Therefore, starting then you should make sure your child’s naptime and bedtime are 45 minutes later than her regular schedule the first day; 30 minutes later the second day; 15 minutes later the third day; and by the fourth day, she will be adjusted to the new time.

The whole daily schedule adjusts to those changes accordingly. By doing this, your baby would be going to sleep and waking up at his regular times, based on the Daylight Savings Time, by Wednesday March 16th.

See the chart below for guidance. Note that this chart assumes baby’s current bedtime is 7pm and waking time is 7am.

Date Transition Steps Current Time (Standard Time) New Time(Daylight Savings Time)
Sunday, March 13th (Daylight Savings Time in Place since 2am) Let your baby sleep 45 minutes over her regular waking time (7am in our example) 6:45am(Doesn’t apply!) 7:45am(This is the current time this day)
Move your child’s bedtime 45 minutes later than her regular bedtime (7pm in our example) 6:45pm 7:45pm
Monday, March 14th Let your baby sleep 30 minutes over her regular waking time (7am in our example) 6:30am 7:30am
Move your child’s bedtime 30 minutes later than her regular bedtime (7pm in our example) 6:30pm 7:30pm
Tuesday, March 15th Let your baby sleep 15 minutes over her regular waking time (7am in our example) 6:15am 7:15am
Move your child’s bedtime 15 minutes later than her regular bedtime (7pm in our example) 6:15pm 7:15pm
Wednesday, March 16th Wake your child up at her regular waking time (7am in our example).Continue the day with your child’s regular schedule. 6:00am(Doesn’t apply! Old Time) 7:00am

3. Immediate Transition

The day after the daylight savings time starts, you follow your baby’s regular schedule based on the Daylight Savings Time. Therefore, on Sunday March 13th, 2011 you switch your child ‘cold turkey’ to the new time and follow her regular schedule.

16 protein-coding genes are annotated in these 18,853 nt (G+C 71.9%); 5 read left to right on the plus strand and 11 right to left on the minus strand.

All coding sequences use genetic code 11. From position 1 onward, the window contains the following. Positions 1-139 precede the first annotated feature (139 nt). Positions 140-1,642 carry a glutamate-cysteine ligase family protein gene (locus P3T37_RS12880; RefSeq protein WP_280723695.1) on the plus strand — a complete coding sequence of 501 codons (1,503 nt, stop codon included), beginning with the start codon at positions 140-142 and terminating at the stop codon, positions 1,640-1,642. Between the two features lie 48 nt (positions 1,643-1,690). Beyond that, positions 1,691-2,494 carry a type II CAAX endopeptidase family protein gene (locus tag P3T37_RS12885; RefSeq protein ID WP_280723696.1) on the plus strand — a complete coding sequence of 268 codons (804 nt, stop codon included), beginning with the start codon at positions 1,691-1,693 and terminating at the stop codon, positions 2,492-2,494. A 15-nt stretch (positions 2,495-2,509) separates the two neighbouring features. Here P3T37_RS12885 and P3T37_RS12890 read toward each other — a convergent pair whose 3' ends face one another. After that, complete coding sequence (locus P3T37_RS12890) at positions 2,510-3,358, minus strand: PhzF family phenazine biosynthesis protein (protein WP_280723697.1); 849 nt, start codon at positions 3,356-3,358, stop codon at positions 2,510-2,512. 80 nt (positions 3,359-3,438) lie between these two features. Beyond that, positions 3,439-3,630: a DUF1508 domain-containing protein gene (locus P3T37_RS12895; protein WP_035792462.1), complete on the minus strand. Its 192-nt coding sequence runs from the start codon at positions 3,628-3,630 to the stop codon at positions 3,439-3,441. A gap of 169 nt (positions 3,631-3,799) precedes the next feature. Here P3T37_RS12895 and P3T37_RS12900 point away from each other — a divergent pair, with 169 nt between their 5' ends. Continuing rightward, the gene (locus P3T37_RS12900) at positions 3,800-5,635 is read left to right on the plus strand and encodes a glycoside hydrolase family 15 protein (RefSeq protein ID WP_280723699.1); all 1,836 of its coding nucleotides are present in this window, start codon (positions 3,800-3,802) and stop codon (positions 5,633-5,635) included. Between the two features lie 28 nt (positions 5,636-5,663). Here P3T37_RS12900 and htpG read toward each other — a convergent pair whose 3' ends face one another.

You will most certainly have to wake your child up in the morning, since for her it’d be one hour too early, and go on with her day as usual. This option tends to be harder on children since (like adults) they would be ‘loosing’ one hour of sleep the first day.

Regardless of the approach you decide to take, remember that every child is different and they will adjust differently to changes in their sleep schedule. It takes several days to adjust to the new times, so be prepared for your baby to want to wake up later than usual on occasions, to be crankier than usual during the afternoon, and/or to be sleepier during the first days of the transition.

Be patient, loving and consistent to ensure a smooth and successful transition.

__________________________

*2011 Daylight Savings starts:

  • Sunday, March 13th at 2 a.m. in the United States and Canada
  • Sunday, March 27th at 2 a.m. in most parts of Europe
  • Sunday, April 3rd at 3 a.m. in most countries of the South Hemisphere (Australia, New Zealand…)

For a full list of the DST start dates around the globe, click here: http://www.worldtimezone.com/daylight.html

__________________________

Diana Gonzalez Blanco, B.B.A., M.B.A., is a Certified Youth, Parenting and Family Coach; a Baby and Toddler Sleep Expert; member of the American Academy of Sleep Medicine; and founder of Smooth Parenting. Smooth Parenting is a baby & toddler sleep training consultancy and parenting coaching firm, that helps families around the world get a good night sleep and a peaceful, smooth and happy family life. Diana has an impressive track record of helping families teach their babies to sleep. Her approach to sleep training and parenting is gentle, progressive, effective, holds the wellbeing of the child first, and follows the guidelines provided by the American Academy of Pediatrics.

For more baby sleep and parenting tips, sign up for Smooth Parenting’s FREE newsletter at http://www.SmoothParenting.com; and follow them on Facebook at http://www.Facebook.com/SmoothParenting

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One thought on “Baby Sleep and Daylight Savings (Spring Forward)

  1. Pingback: daylight savings | Dear Button…